The Raconteurs’ Brendon Benson on inspirations and idols

brendan bensonYour new album, Dear Life, sees you at your most experimental, particularly with the production. Did you set out that way?
“It happened out of necessity, really. I started in my studio in Nashville, and then after I’d recorded a few songs, I found out that the building was being demolished! So, I put everything into storage and put a little setup in the basement of my house. I couldn’t set up drums anywhere, I couldn’t be loud because my kids were home, so I’d make do with software instruments, where I could get under the headphones. And it was fun. I have a great space now, but I kinda liked it when I was having to make do with all these obstacles.”

Starting writing before you knew you were making an album, did that free up the creative process a bit?
“I think for a while I got lost. I was producing other bands and writing with other people, and I sort of lost sight of my thing. So this record was just an exercise in freeing myself. It’s been a while since I was really proud of a record like this. There were no rules, I wasn’t even necessarily trying to write songs. Good To Be Alive was like an exercise in how to use software drums! The song was almost incidental.”

Do you put a different hat on whether it’s solo stuff or for The Ranconteurs?
“Not at all. When I’m in the throes of writing, I’m almost in a semi-conscious state. I’m not thinking about where it’s going. A lot of times, they don’t amount to anything, you know. Maybe I should’ve had more of a plan, but I prefer it that way. I kinda work myself up into a frenzy and then I don’t eat, I forget about things like going to the bathroom! For me, that’s the desired effect.”

How did you and Jack White start working together?
“We were friends and fans of each other. In Detroit, I’d do a show and do some White Stripes songs and he would play shows and do my songs. We’d hang out and talk about music. One day, I was working on Steady As She Goes, Jack stopped by and we finished it. Then it was like, ‘Great, we’ve gotta do some more!’ We said we should write together for years, but The White Stripes were breaking out and he got really busy really fast, so there wasn’t an opportunity until later.”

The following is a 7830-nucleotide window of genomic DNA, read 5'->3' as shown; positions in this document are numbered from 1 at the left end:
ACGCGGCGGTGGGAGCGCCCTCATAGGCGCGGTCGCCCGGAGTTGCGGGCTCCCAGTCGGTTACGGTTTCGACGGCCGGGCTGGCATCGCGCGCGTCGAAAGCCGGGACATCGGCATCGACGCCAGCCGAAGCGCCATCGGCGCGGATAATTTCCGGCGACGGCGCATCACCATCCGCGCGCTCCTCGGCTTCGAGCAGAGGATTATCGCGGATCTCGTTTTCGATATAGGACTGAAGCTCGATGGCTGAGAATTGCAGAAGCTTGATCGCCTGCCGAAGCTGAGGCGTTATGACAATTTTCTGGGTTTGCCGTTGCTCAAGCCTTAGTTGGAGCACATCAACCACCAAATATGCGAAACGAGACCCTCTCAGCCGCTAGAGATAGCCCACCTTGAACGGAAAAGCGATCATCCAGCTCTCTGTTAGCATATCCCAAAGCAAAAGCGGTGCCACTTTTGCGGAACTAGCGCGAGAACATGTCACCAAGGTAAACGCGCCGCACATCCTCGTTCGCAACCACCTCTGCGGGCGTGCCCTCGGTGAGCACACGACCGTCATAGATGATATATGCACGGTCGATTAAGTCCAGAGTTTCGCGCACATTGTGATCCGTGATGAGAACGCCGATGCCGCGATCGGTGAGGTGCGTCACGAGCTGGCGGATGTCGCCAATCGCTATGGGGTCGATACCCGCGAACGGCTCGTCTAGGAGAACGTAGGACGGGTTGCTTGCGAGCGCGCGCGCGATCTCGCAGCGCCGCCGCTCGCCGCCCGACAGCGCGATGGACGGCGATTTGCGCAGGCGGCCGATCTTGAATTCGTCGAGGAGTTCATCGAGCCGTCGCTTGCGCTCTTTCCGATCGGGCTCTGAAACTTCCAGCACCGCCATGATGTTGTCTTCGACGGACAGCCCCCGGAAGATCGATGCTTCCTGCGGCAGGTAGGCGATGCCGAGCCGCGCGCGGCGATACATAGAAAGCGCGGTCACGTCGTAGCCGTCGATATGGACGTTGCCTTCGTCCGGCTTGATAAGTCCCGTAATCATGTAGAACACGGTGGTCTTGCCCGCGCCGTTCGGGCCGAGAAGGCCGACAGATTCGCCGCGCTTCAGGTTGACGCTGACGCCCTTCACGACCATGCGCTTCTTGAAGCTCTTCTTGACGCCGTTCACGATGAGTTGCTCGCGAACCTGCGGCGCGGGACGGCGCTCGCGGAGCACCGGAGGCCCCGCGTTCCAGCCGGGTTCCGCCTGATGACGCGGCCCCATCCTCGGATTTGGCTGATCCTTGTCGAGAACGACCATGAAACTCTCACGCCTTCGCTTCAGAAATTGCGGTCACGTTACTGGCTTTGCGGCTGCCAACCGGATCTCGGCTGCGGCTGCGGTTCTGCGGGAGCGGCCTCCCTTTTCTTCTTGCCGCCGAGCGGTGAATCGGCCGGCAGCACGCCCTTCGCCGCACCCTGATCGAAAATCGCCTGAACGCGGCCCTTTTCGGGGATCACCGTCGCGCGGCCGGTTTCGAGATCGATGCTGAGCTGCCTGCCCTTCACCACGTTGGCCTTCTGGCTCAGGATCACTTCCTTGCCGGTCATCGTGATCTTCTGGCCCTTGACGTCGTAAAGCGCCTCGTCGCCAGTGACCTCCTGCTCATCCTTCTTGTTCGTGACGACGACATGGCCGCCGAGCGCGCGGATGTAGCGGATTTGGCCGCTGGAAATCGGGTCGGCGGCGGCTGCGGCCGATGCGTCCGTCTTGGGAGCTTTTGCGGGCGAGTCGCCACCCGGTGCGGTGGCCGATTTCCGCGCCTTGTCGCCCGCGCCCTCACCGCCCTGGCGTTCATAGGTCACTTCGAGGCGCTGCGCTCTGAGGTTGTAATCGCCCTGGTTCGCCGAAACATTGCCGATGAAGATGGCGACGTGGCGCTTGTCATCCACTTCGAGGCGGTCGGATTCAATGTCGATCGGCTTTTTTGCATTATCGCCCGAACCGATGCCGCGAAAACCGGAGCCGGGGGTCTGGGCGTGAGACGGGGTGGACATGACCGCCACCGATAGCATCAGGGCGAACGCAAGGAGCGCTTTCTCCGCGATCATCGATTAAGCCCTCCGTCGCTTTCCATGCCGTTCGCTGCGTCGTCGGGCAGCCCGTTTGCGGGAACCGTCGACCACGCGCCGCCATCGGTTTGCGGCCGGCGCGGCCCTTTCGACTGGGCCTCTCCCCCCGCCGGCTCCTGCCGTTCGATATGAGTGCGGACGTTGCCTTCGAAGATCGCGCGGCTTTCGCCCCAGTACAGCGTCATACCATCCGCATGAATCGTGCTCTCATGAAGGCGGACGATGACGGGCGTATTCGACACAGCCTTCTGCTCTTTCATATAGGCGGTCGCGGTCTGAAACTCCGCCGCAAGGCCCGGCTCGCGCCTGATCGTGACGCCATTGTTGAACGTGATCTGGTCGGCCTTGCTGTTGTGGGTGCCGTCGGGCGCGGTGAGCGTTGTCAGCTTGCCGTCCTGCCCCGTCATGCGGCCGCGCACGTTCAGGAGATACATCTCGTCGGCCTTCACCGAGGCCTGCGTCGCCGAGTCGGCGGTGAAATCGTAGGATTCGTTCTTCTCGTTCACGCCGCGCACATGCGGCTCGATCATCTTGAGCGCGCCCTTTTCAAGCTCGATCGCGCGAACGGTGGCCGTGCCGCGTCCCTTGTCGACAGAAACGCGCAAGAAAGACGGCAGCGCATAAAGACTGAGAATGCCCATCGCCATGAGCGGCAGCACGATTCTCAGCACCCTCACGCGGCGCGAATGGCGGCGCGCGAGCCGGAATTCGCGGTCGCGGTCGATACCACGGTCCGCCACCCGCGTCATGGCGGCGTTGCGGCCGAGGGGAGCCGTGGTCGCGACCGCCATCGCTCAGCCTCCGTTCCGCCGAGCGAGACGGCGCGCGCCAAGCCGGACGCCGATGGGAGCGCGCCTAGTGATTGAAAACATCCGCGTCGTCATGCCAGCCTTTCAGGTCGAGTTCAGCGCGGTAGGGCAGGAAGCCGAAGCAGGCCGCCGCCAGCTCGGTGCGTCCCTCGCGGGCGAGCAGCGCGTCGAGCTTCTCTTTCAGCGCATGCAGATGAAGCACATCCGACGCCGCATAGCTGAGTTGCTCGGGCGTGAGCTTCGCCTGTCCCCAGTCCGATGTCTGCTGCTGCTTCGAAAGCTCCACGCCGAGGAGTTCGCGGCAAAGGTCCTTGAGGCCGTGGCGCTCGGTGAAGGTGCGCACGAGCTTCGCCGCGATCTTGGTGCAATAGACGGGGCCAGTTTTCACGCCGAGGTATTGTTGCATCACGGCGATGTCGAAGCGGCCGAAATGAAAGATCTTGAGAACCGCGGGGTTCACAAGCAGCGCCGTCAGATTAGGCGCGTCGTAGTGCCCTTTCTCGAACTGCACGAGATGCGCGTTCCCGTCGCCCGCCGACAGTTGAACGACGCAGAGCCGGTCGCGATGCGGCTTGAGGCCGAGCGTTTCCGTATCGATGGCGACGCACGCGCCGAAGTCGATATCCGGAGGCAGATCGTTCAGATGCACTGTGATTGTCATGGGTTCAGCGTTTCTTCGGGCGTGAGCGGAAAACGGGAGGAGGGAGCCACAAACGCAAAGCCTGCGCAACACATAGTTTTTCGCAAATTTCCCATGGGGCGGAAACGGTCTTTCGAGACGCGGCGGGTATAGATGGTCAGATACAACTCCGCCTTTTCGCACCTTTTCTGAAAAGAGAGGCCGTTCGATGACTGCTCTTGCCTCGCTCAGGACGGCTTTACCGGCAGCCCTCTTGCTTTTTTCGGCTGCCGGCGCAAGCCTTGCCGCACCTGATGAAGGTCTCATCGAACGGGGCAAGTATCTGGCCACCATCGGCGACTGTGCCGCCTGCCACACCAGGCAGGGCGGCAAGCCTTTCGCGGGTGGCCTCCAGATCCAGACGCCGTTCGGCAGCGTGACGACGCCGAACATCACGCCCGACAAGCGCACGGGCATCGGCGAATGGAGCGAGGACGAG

What’s next for The Raconteurs?
“With The Raconteurs, it’s like a superhero. You know, ‘Who was that masked man?’, like a Zorro vibe where we just appear and come together to make a record every few years, and then disappear. I kinda like that. Right now, we’re just not in our superhero outfits. I think if we tried to harness The Raconteurs too much it wouldn’t work.”

You produced Robyn Hitchcock’s 2017 self-titled album. Were you already a fan?
“Oh yeah, massive fan of The Soft Boys and his solo work. I’d heard he’d moved to town, but I don’t remember how we met. Every time I see Robyn is like meeting him for the first time. He’s so colourful and animated and funny and clever. He’s got a mind like no other.”

Did you find it weird working with a personal idol?
“I had to check myself a lot, make sure I wasn’t trying to get him to do old things that I liked. I got the credit, but I think I just pressed record.”

What’s your favourite work as a producer?
“I’m very proud of Leigh Nash, The State I’m In. We put so much thought and care into making that record and I think we nailed it. Producing records is a bit like being in the audience, you just try to keep that excitement going.”

What are your thoughts on vinyl?
“I’m so glad that it seems to be here to stay because it’s the best-sounding format there is, hands down. You know, it is absolutely the best fidelity when pressed and mastered correctly. I listened to the last Queens Of The Stone Age album the other day on vinyl and it just sounded so fucking good. There’s something about a vinyl record that kind of lives as you listen to it.”

Jack plays about a lot with the format – vinyl within vinyl, locked groove outros, alternate intros depending on where you put the needle… What do you make of all that?
“I think it’s great man, he’s making it fun. He’s a little bit of a Willy Wonka, a crazy inventor always thinking about these ideas! That’s what I love about Jack.”

Felix Rowe

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